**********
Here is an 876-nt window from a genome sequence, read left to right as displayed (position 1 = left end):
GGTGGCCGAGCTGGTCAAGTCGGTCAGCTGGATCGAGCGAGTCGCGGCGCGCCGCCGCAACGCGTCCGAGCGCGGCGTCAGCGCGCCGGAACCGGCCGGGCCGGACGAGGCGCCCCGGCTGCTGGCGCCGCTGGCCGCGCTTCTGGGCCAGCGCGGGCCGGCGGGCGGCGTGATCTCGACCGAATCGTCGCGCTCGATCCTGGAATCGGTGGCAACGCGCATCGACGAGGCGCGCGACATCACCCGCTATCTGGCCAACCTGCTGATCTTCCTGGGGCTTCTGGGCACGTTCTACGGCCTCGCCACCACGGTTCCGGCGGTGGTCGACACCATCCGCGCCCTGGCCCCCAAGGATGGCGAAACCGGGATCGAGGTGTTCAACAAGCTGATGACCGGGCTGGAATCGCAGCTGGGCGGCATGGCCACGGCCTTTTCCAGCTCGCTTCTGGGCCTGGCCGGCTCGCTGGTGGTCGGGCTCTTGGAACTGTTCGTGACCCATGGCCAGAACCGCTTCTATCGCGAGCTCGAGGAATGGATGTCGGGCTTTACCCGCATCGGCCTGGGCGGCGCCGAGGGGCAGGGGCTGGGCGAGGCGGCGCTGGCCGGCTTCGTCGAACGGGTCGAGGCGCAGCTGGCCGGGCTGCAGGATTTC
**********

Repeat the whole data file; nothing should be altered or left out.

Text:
Here is an 876-nt window from a genome sequence, read left to right as displayed (position 1 = left end):
GGTGGCCGAGCTGGTCAAGTCGGTCAGCTGGATCGAGCGAGTCGCGGCGCGCCGCCGCAACGCGTCCGAGCGCGGCGTCAGCGCGCCGGAACCGGCCGGGCCGGACGAGGCGCCCCGGCTGCTGGCGCCGCTGGCCGCGCTTCTGGGCCAGCGCGGGCCGGCGGGCGGCGTGATCTCGACCGAATCGTCGCGCTCGATCCTGGAATCGGTGGCAACGCGCATCGACGAGGCGCGCGACATCACCCGCTATCTGGCCAACCTGCTGATCTTCCTGGGGCTTCTGGGCACGTTCTACGGCCTCGCCACCACGGTTCCGGCGGTGGTCGACACCATCCGCGCCCTGGCCCCCAAGGATGGCGAAACCGGGATCGAGGTGTTCAACAAGCTGATGACCGGGCTGGAATCGCAGCTGGGCGGCATGGCCACGGCCTTTTCCAGCTCGCTTCTGGGCCTGGCCGGCTCGCTGGTGGTCGGGCTCTTGGAACTGTTCGTGACCCATGGCCAGAACCGCTTCTATCGCGAGCTCGAGGAATGGATGTCGGGCTTTACCCGCATCGGCCTGGGCGGCGCCGAGGGGCAGGGGCTGGGCGAGGCGGCGCTGGCCGGCTTCGTCGAACGGGTCGAGGCGCAGCTGGCCGGGCTGCAGGATTTC